When developing a new proposal for a client, create an accompanying time budget.
Build-in appropriate buffers for if team members are out sick, set a realistic utilization rate, and allocate a specific number of hours to each task within the project.
You can then use your time budget as a lightweight project management tool.
Within Toggl, Kaylor can compare how much time they have remaining in their time budget for a certain part of their process.
For example, if 50 hours have been allocated for storyboarding, and they’ve already used 35, they can adapt those last 15 hours to stay on-budget and on-schedule.
What about change requests?
You can also use a time budget to help make decisions about change-requests and project extensions. Revelation PR, Advertising & Social Media agency president, Brian Lee, says, “I appreciate that I can now see how far along we are in the budget for a project at any given time, and that allows me to either accept or defer additional tasks within the project.”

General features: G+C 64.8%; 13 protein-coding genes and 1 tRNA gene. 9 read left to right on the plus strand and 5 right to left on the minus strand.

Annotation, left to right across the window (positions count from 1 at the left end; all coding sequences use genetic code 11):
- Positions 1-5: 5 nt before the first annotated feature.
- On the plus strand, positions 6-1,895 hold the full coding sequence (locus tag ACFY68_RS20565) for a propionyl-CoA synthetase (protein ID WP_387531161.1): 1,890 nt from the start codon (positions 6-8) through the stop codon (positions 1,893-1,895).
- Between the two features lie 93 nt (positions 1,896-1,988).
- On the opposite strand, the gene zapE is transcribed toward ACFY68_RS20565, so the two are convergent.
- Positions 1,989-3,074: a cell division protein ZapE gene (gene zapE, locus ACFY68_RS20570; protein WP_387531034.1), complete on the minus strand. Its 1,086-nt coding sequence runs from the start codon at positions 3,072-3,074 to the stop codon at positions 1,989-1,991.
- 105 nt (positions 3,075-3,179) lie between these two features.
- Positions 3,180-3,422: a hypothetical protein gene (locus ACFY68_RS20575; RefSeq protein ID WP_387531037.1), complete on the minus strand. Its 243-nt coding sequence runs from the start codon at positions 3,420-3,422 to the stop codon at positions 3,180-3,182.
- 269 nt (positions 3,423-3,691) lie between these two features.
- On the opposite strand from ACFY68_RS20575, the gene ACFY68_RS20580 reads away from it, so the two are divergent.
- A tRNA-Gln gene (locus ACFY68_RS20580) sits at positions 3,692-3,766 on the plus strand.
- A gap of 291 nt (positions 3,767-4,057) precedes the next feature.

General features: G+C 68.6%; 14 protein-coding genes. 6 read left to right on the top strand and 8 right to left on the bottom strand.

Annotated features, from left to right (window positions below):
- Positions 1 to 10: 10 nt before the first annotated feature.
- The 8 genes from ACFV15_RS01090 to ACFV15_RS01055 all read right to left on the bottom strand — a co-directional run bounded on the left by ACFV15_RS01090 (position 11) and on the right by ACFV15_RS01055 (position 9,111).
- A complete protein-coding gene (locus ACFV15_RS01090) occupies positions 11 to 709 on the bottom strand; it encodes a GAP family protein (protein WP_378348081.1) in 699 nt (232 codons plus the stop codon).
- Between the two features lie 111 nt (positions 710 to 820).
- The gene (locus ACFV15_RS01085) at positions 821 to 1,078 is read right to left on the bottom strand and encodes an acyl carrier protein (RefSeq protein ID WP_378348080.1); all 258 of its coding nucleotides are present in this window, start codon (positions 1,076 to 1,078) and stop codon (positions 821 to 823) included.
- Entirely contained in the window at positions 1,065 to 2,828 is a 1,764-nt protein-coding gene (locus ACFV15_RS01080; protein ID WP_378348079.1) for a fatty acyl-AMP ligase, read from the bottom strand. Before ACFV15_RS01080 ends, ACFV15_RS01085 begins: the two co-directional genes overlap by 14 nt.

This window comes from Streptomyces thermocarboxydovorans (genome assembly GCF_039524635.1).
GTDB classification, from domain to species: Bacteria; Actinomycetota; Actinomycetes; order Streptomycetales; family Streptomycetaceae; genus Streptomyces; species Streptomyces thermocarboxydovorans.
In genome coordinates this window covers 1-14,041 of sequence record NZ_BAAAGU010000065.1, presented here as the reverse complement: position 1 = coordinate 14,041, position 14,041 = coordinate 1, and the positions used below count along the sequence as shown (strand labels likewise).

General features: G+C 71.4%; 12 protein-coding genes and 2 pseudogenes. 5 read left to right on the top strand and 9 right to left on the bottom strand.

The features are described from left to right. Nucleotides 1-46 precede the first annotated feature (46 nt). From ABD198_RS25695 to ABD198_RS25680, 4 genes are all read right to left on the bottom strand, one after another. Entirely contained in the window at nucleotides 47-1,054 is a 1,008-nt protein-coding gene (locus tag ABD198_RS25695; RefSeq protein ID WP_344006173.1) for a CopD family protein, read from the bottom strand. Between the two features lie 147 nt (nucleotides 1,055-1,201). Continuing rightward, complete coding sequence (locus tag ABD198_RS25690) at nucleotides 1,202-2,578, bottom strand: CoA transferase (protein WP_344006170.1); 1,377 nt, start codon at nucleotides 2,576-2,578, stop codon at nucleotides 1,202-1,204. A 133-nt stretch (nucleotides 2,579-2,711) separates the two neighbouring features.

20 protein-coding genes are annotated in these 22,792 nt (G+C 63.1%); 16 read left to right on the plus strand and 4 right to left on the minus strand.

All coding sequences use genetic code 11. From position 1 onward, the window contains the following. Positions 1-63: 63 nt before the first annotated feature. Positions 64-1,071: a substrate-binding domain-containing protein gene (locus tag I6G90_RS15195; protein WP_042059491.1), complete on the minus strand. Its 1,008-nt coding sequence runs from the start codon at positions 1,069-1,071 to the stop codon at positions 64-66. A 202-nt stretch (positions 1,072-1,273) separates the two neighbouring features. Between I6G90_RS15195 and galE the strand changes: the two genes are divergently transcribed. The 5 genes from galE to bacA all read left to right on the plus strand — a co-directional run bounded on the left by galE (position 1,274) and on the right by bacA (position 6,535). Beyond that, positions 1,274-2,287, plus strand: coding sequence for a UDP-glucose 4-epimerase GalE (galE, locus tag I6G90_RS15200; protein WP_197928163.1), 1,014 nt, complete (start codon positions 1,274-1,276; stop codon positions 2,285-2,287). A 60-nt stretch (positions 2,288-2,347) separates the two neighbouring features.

Just because internally you have developed a detailed break-down of a project and its associated budget, however, does not mean that the same level of detail needs to be communicated to the client.
Remember when crafting a winning proposal to think in “fee packages” that keep pricing information high level and easy to digest.
Include Time Reports with Customer Invoices
Trust is an essential part of the client relationship. One way to improve and validate that trust is to include time reports with your customer invoices, showing the time spent by the team on each aspect of the project.
Not only do such reports impress by making you look the consummate professional, but they also help clients clearly see the cost of their ideas.
When presented with project time reports, clients can then “refocus on product features that provide the best balance between cost, time invested, and business benefits,” Paraschiv says. “Our customers love the transparency that Toggl offers, and including Toggl reports with billing increases their trust, because they can see that they are paying only for work done.”
Demonstrating the time and effort you put into a project in this way can result in improved client retention. Because who doesn’t want to know that they’re getting what they’re paying for?